When you told me you were positive,
I smirked and vamped, *You slut!*
How I hated needles and hospitals!
What else but love could compel
me to accompany you each time?
But I believe it was then I began
to think of your dick as a syringe.
Being sexy when you got hard
was a tribute to my acting skills,
your cum a shot of poisons
that could kill me. I flinched
every time you came—even with a condom—
like anticipating the prick
of the needle in pinched but accepting flesh.
I continued to swallow, too.
Spitting seemed futile,
dental dams ridiculous.
Your spunk tasted ever more acrid.
My imagination, or your meds?
I positively loved you, I joked.
Would it be so bad if we shared
the virus like a pair of banished lovers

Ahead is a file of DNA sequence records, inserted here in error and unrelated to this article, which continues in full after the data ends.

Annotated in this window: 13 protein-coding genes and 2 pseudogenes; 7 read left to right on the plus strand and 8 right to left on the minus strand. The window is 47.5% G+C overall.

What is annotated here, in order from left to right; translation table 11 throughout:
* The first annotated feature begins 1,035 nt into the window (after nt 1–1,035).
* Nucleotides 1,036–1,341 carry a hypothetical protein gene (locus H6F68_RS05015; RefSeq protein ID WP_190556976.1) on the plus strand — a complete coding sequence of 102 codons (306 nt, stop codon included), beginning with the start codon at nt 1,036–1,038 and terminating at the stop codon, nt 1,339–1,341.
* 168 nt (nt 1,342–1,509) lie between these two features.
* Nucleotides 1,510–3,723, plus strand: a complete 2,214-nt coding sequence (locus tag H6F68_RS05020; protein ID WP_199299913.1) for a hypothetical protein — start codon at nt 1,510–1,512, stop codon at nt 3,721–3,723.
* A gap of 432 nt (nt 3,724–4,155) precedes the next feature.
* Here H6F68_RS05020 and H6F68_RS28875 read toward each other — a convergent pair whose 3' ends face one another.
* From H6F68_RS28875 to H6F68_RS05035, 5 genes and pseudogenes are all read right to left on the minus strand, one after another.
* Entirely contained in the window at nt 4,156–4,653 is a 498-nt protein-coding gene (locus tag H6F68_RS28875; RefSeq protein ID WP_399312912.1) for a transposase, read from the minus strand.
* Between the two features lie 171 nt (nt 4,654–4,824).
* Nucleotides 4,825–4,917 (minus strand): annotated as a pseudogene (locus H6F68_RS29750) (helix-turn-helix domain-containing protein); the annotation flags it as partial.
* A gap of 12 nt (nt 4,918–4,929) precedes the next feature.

melting in the bond of blood?
Would it take surrender to have your dick
be just a dick again?
Scott Wiggerman is the author of three books of poetry, Leaf and Beak: Sonnets (purple flag, 2015), Presence (Pecan Grove, 2011), and Vegetables and Other Relationships (Plain View, 2000); and the editor of several volumes, including Wingbeats: Exercises & Practice in Poetry (Dos Gatos, 2011), Lifting the Sky: Southwestern Haiku & Haiga (Dos Gatos, 2013), and Wingbeats II (Dos Gatos, 2014). He is an editor for Dos Gatos Press in Albuquerque, New Mexico.
This poem is not previously published.